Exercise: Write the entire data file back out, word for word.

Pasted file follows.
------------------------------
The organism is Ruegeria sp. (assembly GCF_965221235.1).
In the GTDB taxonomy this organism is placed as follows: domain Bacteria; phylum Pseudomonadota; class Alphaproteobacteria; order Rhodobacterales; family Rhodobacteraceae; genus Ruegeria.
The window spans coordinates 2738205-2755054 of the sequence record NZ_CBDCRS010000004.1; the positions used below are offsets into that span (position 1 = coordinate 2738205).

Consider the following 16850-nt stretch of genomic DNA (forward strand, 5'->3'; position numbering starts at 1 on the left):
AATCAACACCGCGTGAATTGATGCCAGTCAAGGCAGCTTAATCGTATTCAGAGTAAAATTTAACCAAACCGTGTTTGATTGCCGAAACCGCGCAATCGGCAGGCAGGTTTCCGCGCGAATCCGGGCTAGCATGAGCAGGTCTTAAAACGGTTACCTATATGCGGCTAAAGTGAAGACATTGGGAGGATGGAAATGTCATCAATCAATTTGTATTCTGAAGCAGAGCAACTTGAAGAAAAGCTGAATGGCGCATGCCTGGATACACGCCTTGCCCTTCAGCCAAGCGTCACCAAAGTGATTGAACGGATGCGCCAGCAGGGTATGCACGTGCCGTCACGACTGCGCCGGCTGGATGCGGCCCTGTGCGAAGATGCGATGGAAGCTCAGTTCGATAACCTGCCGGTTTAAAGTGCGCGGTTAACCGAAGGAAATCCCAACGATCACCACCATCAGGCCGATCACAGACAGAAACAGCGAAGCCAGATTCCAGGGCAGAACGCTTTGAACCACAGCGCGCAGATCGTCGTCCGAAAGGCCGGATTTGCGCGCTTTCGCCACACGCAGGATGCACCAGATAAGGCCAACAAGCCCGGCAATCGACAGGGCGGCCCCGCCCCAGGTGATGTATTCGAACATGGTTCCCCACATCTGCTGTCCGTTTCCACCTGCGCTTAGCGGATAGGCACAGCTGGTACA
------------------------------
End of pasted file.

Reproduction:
The organism is Ruegeria sp. (assembly GCF_965221235.1).
In the GTDB taxonomy this organism is placed as follows: domain Bacteria; phylum Pseudomonadota; class Alphaproteobacteria; order Rhodobacterales; family Rhodobacteraceae; genus Ruegeria.
The window spans coordinates 2738205-2755054 of the sequence record NZ_CBDCRS010000004.1; the positions used below are offsets into that span (position 1 = coordinate 2738205).

Consider the following 16850-nt stretch of genomic DNA (forward strand, 5'->3'; position numbering starts at 1 on the left):
AATCAACACCGCGTGAATTGATGCCAGTCAAGGCAGCTTAATCGTATTCAGAGTAAAATTTAACCAAACCGTGTTTGATTGCCGAAACCGCGCAATCGGCAGGCAGGTTTCCGCGCGAATCCGGGCTAGCATGAGCAGGTCTTAAAACGGTTACCTATATGCGGCTAAAGTGAAGACATTGGGAGGATGGAAATGTCATCAATCAATTTGTATTCTGAAGCAGAGCAACTTGAAGAAAAGCTGAATGGCGCATGCCTGGATACACGCCTTGCCCTTCAGCCAAGCGTCACCAAAGTGATTGAACGGATGCGCCAGCAGGGTATGCACGTGCCGTCACGACTGCGCCGGCTGGATGCGGCCCTGTGCGAAGATGCGATGGAAGCTCAGTTCGATAACCTGCCGGTTTAAAGTGCGCGGTTAACCGAAGGAAATCCCAACGATCACCACCATCAGGCCGATCACAGACAGAAACAGCGAAGCCAGATTCCAGGGCAGAACGCTTTGAACCACAGCGCGCAGATCGTCGTCCGAAAGGCCGGATTTGCGCGCTTTCGCCACACGCAGGATGCACCAGATAAGGCCAACAAGCCCGGCAATCGACAGGGCGGCCCCGCCCCAGGTGATGTATTCGAACATGGTTCCCCACATCTGCTGTCCGTTTCCACCTGCGCTTAGCGGATAGGCACAGCTGGTACA